The description: This is a textual description of your service.
Wants: Our service wants – but does not require – the network to be up and running before our service starts.
After: A list of the device names that should be started after starting this service, if they are not already running.
Type: Easy. systemd will consider this service started as soon as the process specified by ExecStart has been forked.
ExecStart: The path to the process to be started.
To restart: When and if the service should be restarted. We set it to “on failure”.
RestartSec: How long to wait before attempting to restart the service. This value is in seconds.
KillMode: Defines how systemd should kill the process if we ask systemctl to stop the service. We have this set to “treat”. This causes systemd to use the SIGTERM signal only on the main process. If our service was a non-trivial program instead of a simple script, we would set it to “mixed” to ensure that all generated processes are also terminated.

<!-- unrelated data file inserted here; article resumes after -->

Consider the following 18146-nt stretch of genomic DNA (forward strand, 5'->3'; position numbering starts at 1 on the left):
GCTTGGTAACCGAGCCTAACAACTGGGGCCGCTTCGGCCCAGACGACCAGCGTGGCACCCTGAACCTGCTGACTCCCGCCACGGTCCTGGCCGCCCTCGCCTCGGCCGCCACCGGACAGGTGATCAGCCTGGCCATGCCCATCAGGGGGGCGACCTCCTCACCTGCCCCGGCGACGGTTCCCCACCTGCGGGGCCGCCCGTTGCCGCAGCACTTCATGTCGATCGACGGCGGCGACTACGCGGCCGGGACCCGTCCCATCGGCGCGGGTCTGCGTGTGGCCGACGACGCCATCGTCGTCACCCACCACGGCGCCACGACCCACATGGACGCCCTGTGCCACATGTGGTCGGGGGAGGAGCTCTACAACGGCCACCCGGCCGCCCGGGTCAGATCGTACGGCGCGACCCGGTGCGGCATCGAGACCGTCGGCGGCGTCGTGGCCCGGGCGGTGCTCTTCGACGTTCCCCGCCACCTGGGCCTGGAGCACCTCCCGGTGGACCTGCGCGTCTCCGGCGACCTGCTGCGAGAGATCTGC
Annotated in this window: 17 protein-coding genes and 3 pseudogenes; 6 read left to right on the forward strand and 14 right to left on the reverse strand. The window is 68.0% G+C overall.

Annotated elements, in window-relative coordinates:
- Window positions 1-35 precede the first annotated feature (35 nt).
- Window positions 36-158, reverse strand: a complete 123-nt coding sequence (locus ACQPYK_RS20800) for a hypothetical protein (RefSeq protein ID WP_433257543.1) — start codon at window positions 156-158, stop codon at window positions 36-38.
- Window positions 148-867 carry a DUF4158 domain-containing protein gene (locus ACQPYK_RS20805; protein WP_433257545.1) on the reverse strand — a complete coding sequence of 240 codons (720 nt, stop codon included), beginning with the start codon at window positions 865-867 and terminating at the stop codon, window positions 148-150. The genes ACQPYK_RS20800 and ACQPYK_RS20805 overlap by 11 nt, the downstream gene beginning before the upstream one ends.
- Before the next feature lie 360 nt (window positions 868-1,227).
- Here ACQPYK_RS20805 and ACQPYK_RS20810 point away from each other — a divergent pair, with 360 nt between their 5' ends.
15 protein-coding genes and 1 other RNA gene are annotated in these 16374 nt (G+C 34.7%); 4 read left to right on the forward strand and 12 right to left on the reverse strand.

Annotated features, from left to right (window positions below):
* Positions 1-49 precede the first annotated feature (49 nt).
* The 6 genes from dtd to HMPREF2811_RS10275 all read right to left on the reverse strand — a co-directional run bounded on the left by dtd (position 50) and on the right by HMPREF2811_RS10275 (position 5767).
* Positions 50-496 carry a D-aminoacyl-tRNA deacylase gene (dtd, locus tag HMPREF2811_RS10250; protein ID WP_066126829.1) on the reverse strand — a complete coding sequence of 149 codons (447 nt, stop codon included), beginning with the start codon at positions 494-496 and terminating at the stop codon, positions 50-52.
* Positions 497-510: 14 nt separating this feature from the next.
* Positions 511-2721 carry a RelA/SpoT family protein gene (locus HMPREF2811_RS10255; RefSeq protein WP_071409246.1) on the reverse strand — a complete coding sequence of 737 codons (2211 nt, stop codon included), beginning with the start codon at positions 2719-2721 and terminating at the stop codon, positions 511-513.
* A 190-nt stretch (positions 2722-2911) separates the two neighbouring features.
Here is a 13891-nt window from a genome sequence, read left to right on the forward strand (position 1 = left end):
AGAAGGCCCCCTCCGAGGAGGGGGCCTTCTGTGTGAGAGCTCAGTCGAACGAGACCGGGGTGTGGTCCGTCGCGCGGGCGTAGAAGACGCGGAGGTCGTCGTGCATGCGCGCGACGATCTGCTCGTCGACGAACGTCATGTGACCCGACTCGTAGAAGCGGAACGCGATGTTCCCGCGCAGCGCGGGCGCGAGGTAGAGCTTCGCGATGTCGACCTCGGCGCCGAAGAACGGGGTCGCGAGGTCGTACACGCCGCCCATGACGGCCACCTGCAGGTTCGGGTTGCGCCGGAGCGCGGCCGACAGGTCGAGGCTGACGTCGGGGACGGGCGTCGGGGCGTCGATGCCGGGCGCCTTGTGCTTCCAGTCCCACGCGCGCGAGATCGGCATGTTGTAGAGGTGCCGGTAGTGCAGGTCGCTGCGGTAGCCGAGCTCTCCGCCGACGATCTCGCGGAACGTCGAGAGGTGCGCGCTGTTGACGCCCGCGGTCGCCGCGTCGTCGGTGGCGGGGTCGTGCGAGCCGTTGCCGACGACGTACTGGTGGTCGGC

Search by: We have set this parameter to “” which means that the service should be started as long as the system is in a state where multiple users can log in regardless of whether a GUI is available or not.

The unit file does not need to be executable, but the permissions on the unit file should restrict who can edit it. You don’t want a malicious or malicious user to modify the unit file to run a completely different program.